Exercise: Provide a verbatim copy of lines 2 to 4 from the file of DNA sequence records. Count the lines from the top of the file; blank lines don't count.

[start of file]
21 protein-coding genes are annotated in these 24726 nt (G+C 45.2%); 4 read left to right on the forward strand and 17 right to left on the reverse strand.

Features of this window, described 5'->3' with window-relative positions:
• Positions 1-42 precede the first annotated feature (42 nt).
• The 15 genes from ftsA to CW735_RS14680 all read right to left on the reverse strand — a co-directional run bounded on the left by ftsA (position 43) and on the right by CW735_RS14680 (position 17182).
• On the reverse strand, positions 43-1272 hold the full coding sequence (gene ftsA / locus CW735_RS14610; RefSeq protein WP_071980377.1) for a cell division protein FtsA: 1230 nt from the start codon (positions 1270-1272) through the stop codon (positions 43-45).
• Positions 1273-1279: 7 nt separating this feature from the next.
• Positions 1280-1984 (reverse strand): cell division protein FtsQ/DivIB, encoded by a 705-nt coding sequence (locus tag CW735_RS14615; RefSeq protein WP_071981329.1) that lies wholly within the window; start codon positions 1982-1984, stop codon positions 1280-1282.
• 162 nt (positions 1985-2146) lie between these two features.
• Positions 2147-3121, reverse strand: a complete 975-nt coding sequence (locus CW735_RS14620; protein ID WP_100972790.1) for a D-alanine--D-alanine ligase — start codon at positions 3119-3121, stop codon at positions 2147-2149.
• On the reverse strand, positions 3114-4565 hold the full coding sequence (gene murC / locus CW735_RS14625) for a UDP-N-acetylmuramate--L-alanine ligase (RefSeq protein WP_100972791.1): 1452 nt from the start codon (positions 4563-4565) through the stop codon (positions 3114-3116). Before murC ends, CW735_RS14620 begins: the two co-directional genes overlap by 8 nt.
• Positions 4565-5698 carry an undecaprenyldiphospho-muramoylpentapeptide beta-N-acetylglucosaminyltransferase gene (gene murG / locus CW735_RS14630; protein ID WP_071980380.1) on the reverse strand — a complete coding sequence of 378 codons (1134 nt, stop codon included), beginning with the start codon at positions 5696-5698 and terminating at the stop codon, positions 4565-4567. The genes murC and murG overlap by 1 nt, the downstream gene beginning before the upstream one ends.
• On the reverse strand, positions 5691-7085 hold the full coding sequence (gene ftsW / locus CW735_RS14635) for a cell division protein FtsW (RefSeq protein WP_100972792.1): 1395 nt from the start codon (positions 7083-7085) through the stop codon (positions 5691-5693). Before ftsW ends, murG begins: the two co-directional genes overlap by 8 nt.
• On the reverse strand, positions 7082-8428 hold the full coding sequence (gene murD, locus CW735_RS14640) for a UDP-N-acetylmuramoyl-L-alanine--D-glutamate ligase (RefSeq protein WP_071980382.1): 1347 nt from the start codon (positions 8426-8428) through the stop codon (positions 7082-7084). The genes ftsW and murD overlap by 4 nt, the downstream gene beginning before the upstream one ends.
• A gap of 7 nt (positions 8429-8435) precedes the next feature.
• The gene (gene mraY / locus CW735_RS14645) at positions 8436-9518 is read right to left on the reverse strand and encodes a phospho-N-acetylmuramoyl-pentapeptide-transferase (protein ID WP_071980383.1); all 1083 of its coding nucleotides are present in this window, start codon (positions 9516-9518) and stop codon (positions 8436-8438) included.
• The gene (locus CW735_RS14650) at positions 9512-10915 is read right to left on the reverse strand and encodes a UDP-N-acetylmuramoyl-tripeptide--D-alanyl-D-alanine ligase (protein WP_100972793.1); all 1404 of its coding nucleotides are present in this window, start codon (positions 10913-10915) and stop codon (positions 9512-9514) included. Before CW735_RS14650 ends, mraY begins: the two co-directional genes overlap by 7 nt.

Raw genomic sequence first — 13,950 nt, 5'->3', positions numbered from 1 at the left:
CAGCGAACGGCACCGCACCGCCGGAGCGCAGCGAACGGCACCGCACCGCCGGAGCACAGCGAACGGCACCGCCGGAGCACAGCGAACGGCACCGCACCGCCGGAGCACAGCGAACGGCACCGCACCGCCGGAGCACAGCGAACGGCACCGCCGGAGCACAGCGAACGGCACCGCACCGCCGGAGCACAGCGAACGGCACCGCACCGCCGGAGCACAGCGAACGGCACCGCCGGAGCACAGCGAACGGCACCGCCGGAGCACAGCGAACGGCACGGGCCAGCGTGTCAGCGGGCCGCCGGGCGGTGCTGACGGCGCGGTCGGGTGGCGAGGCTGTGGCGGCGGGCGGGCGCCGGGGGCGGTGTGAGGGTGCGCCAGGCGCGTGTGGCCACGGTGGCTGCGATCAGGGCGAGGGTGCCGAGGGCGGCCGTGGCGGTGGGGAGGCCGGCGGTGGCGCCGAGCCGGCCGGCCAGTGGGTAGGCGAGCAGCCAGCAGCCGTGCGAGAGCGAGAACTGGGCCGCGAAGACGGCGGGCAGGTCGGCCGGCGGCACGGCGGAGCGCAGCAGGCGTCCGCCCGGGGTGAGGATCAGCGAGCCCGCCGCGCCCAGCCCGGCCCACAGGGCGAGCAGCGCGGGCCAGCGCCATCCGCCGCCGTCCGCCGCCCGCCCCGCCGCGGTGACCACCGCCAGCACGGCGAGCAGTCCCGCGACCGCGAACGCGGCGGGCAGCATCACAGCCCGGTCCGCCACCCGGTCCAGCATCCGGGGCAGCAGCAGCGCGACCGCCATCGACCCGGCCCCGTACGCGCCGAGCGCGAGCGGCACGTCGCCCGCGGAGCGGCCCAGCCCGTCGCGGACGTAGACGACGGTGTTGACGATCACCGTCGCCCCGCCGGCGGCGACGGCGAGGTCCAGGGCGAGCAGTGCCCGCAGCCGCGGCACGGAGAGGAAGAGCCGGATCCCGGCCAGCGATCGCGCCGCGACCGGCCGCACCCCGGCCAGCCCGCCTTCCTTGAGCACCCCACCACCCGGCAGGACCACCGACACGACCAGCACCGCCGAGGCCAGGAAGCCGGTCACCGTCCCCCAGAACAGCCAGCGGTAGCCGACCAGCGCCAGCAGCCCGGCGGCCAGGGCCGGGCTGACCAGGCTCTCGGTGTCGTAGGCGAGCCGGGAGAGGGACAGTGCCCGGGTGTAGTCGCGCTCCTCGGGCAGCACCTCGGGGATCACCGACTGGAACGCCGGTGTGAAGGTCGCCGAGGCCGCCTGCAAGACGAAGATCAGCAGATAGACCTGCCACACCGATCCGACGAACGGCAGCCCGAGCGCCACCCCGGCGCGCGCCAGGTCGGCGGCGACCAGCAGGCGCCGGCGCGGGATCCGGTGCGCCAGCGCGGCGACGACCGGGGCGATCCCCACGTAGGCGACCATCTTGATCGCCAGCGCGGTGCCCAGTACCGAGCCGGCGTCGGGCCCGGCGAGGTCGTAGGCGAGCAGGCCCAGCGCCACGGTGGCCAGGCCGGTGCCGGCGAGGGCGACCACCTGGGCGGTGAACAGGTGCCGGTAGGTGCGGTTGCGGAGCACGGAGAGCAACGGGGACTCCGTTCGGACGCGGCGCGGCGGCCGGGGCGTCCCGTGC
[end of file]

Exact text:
Features of this window, described 5'->3' with window-relative positions:
• Positions 1-42 precede the first annotated feature (42 nt).
• The 15 genes from ftsA to CW735_RS14680 all read right to left on the reverse strand — a co-directional run bounded on the left by ftsA (position 43) and on the right by CW735_RS14680 (position 17182).